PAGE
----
Variation of terms and transfers

Produced by Tolley in association with Dr John McMullen, Partner, Stone King LLP and Visiting Professor of Law, Durham University
Variation of terms and transfers

The following Employment Tax guidance note Produced by Tolley in association with Dr John McMullen, Partner, Stone King LLP and Visiting Professor of Law, Durham University provides comprehensive and up to date tax information covering:

  • Variation of terms and transfers
  • Changing employment arrangements
  • Changes which are void, even with employee consent
  • Economic, technical or organisational (ETO) reason
  • Entailing changes in the workforce
  • Changes which may be valid with employee consent
  • The harmonisation problem
  • Timing of changes
  • Beneficial changes
  • Possible solutions when seeking to implement consensual variations
  • More...

IP COMPLETION DAY: 11pm (GMT) on 31 December 2020 marked the end of the Brexit transition / implementation period entered into following the UK’s withdrawal from the EU. At this point in time, key transitional arrangements came to an end and significant tax changes associated with Brexit began to take effect. This document contains guidance on subjects potentially impacted by these changes. Before continuing your research, see the Brexit ― personal and employment tax implications guidance note.

Changing employment arrangements

Changing an employee’s employment arrangements as part of a TUPE transfer does not always involve a change in the employee’s terms and conditions. The contract may already include inherent flexibility, such as a right for the employer to change duties. Such flexibility can be used in the same way following a TUPE transfer as in other situations with no contractual variation. However, it should be borne in mind that TUPE allows an employee to resign and claim constructive dismissal where there is a ‘substantial change in working conditions’ to the employee’s material detriment. ‘Working conditions’ here includes non-contractual conditions.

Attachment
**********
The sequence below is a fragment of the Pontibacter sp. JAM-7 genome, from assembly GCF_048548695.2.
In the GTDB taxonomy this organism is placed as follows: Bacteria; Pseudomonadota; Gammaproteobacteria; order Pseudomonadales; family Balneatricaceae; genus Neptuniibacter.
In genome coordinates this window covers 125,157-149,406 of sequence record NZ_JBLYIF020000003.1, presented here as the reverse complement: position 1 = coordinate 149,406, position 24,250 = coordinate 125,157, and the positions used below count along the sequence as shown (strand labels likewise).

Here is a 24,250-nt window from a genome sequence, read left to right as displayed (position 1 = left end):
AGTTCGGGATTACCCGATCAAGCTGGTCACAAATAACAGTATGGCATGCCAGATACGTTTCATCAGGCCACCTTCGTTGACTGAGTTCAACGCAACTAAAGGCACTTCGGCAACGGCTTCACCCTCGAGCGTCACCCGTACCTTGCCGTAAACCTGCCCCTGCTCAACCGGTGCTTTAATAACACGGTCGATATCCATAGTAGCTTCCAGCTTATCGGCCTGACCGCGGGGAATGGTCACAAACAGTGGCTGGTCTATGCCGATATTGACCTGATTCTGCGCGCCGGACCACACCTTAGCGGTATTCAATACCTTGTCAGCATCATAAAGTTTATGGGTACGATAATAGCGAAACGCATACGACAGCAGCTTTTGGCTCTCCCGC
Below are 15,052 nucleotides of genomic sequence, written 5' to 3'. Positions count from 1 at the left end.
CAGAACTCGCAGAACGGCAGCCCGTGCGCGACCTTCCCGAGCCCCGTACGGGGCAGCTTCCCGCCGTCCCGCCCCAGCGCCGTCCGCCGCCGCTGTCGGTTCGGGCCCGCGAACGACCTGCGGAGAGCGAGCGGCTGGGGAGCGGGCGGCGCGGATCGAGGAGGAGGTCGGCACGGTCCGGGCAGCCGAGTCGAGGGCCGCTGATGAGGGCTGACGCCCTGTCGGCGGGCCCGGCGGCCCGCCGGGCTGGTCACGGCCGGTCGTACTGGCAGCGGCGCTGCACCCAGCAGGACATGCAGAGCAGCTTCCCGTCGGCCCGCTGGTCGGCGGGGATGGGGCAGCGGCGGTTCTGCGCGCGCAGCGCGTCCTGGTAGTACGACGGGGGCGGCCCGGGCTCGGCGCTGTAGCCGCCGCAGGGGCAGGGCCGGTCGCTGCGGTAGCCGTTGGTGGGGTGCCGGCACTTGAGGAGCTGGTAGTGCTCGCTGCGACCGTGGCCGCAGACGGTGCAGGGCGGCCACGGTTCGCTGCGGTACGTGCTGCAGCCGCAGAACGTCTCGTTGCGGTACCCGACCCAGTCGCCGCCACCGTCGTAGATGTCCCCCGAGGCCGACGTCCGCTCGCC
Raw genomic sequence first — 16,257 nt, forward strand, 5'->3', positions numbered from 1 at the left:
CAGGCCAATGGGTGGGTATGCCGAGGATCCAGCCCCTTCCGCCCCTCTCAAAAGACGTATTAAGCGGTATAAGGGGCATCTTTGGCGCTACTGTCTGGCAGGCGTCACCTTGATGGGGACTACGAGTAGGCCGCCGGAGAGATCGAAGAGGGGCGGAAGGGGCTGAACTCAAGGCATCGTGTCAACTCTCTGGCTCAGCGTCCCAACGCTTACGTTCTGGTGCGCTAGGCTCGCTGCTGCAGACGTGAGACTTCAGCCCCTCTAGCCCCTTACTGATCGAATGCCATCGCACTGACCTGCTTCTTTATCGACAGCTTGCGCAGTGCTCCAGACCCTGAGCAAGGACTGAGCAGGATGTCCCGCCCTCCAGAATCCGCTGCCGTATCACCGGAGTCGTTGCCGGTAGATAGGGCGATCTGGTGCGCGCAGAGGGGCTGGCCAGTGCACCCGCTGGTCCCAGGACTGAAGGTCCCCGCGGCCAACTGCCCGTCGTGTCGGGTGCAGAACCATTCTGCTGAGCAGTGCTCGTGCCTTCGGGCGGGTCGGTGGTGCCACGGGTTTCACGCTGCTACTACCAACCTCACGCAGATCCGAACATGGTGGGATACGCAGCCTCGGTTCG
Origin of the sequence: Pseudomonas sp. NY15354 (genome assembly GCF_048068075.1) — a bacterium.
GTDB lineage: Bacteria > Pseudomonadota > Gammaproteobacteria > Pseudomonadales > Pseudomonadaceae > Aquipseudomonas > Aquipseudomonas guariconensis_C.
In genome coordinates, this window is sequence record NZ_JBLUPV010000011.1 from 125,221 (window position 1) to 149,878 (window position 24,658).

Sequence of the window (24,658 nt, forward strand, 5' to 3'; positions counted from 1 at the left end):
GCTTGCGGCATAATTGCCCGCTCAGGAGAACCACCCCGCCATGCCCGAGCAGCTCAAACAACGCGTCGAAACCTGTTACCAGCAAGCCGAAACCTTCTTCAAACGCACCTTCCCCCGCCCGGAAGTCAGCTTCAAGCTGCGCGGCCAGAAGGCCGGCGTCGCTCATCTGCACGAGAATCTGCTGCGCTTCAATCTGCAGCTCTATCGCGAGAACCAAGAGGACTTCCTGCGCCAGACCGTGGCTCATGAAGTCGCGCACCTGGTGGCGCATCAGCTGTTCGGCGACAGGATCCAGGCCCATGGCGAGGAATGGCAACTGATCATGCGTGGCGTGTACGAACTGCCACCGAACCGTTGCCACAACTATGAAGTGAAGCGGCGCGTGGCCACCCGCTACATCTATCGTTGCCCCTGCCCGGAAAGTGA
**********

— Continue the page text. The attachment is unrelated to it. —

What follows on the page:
Further, there will be information and consultation obligations under TUPE to the extent that the proposed changes to employment arrangements constitute ‘measures’. The definition of 'measures' in relation to TUPE is relatively broad and includes any changes that were not an inevitable consequence of the transfer. Following a decision by the EAT, the key question an employer should ask itself when attempting to determine whether a change constitutes a measure is, 'does the change have the potential for causing concern amongst the employees?' In Institution of Professional Civil Servants V Secretary of State for Defence [1987] IRLR 373, the High Court described ‘measures’ as ‘a word of the widest import’. It can catch any action, step, or arrangement envisaged by the employer.

In a non-TUPE situation where a change in employment arrangements involves a contractual change, common law requires:

  1. consent from that employee

  2. consent from recognised trade unions

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